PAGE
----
Here is the black and white design on the backing:


And here is the progress - with colour - to date:


I really like the coloured tangles - they are very reflective of what inspired them - the colours and the shapes all represent things that are around me here. But the pure graphic feel of the black and white is very powerful.  It would be an interesting exercise to hook this as a black and white after completing the colour one. Not sure I will do it, but you never know.

Today is the "one month to go" date, which is better than the "one week" or "one day" date. Lots of friends have left or are leaving this week, so the gang on the deck at the beach club will be a bit thinner in the next while. Still lots of people we have come to know over the years coming here. And probably a bit more relaxing.

Keep warm everyone. And please try to have all this silliness over with by the time we come back.




Friday, February 6, 2015

Three Weeks Gone and So Are the Kids.

It's amazing how time really does fly when you are having fun!

And fun is the understatement. Last week our daughter, son-in-law and grandson arrived for 10 days and they returned to that crazy climate on Wednesday this week. What a treat it was! Our son-in-law hadn't been here before and was totally bewitched by this lovely island. Little Jackson was the hit of the "hood", with a horde of honorary grandparents. And he left with - well, just everyone who met him - besotted. He loves people and they love him back. It seems very quiet now with him gone.

Here are a few pics of the fun that was had by all.

The first picture is of me with Jackson - solo for a day, while mom, dad and grandpa went on a sailing adventure. Kris (son-in-law) declared it the BEST DAY EVER! And Jackson and grandma had a pretty nice time hanging out at the pool.

The next picture is of the other three returning from their day on Sin-Bad. It was definitely a great day and I will get my turn on the boat before we leave here.

It is very quiet now with them gone, so perhaps I might just start pulling some loops, once I decide what to work on.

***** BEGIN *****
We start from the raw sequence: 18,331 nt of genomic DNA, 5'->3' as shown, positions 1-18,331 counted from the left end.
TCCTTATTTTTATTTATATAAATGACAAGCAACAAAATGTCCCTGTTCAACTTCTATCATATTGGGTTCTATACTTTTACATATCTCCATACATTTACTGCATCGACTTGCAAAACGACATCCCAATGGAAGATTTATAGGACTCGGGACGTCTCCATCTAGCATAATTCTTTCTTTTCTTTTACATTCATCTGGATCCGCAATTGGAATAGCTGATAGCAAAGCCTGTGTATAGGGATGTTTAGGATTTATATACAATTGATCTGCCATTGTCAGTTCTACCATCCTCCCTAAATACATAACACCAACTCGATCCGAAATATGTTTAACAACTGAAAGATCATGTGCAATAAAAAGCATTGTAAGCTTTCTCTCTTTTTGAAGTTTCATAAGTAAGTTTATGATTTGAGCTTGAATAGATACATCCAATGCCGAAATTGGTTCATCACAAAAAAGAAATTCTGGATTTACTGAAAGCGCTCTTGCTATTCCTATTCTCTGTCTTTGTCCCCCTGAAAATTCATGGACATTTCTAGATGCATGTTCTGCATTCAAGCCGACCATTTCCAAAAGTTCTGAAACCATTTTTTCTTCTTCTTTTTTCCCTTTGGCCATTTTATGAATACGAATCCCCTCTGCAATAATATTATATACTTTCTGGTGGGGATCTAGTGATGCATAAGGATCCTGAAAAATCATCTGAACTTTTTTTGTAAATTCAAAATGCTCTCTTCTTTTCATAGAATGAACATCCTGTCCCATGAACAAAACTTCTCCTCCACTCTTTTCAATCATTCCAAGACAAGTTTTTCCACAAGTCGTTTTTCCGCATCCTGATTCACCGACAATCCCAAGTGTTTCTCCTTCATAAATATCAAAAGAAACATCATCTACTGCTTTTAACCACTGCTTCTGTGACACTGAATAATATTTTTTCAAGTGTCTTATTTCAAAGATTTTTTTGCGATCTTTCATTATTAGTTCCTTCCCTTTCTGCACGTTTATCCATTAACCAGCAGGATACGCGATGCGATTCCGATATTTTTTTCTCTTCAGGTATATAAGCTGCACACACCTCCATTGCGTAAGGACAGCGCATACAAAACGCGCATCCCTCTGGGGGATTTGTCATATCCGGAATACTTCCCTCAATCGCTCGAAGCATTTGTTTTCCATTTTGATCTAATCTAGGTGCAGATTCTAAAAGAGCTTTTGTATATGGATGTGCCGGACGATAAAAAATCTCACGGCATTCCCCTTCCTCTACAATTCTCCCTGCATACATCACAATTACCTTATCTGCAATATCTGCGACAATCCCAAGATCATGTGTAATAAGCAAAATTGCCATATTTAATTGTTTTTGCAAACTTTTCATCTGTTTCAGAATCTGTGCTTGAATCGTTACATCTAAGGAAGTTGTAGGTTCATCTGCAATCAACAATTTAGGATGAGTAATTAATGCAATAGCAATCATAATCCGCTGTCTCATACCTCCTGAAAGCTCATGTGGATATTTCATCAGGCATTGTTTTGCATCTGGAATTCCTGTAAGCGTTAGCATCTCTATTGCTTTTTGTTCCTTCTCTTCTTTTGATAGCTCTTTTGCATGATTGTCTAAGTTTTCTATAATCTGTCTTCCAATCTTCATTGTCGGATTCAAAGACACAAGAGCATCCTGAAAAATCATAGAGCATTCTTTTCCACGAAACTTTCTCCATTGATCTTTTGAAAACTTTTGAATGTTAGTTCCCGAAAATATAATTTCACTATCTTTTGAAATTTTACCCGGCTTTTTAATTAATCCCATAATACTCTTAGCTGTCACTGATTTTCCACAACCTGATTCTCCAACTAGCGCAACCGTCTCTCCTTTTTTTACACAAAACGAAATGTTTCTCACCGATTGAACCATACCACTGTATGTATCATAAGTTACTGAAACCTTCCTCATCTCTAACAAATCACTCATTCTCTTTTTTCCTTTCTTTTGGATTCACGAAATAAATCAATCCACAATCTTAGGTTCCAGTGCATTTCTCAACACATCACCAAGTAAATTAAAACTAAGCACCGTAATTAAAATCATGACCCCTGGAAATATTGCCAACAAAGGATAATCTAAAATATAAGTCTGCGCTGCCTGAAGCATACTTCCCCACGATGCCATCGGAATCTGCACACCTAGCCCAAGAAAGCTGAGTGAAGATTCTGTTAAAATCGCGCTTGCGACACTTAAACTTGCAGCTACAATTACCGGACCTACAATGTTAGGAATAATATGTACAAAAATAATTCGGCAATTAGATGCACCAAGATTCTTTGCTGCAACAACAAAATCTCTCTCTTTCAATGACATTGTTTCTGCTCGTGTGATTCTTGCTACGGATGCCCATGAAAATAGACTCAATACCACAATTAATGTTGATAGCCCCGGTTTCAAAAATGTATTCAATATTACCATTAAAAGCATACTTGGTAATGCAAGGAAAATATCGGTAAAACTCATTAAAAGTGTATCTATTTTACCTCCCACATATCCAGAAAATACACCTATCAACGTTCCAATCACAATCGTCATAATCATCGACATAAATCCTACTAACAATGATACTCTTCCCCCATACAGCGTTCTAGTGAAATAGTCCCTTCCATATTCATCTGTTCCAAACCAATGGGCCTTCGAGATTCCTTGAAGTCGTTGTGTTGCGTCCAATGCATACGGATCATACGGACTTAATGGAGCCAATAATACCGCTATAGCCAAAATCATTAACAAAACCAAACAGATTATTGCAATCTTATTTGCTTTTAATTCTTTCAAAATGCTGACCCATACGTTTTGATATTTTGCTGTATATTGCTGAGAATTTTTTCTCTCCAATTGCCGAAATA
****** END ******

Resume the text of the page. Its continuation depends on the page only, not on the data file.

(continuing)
Saturday, January 24, 2015

A Fitting Mat to Feature

It is now the 10th day since our arrival in Barbados. Man, time sure does fly when you are having fun. We have crammed lots in but are trying to pace ourselves and save some special places and pastimes to meter out over our stay.

I think when I was at the airport hotel the night before we left, I received an email from Diana, one of my students in Edmonton. She was sending me her finished piece from the Photo to Mat class. And she gave me permission to share it with you.


It is such a sweet mat of her grandson. And coincidentally, my grandson Jackson is arriving here on Monday with his parents. I am sure that many of the pictures I take of him will look exactly like this little fellow.

Tomorrow, a group of us who are all rug hookers from Ontario are getting together for a Zentangle session. I first learned about them when I was out west and have been doing a few of them since I arrived. Although it is very early in my journey, I am finding it very calming and a perfect thing to do here. And I can see why so many people enjoy doing them. Now that I am aware of them, they seem to be everywhere.



These early explorations have been done in pen instead of the preferred fine point marker and pencil, but I can already see how you can create movement and shape within the shapes. My ultimate goal is to try to interpret this into a hooked piece.

I am hoping that once I do a few more, I can find shapes that capture the beauty here - of the sea, sky, sand and water. And that is what I am planning on doing with my worms that I showed a couple of posts ago.

Whatever the outcome, it is a wonderful way to de-stress (not that there is very much stressful about this beautiful place).


On this morning's coffee walk, we finally saw a family of green monkeys and I took lots of pictures.
This is another thing that might just have to be incorporated into that mat somehow.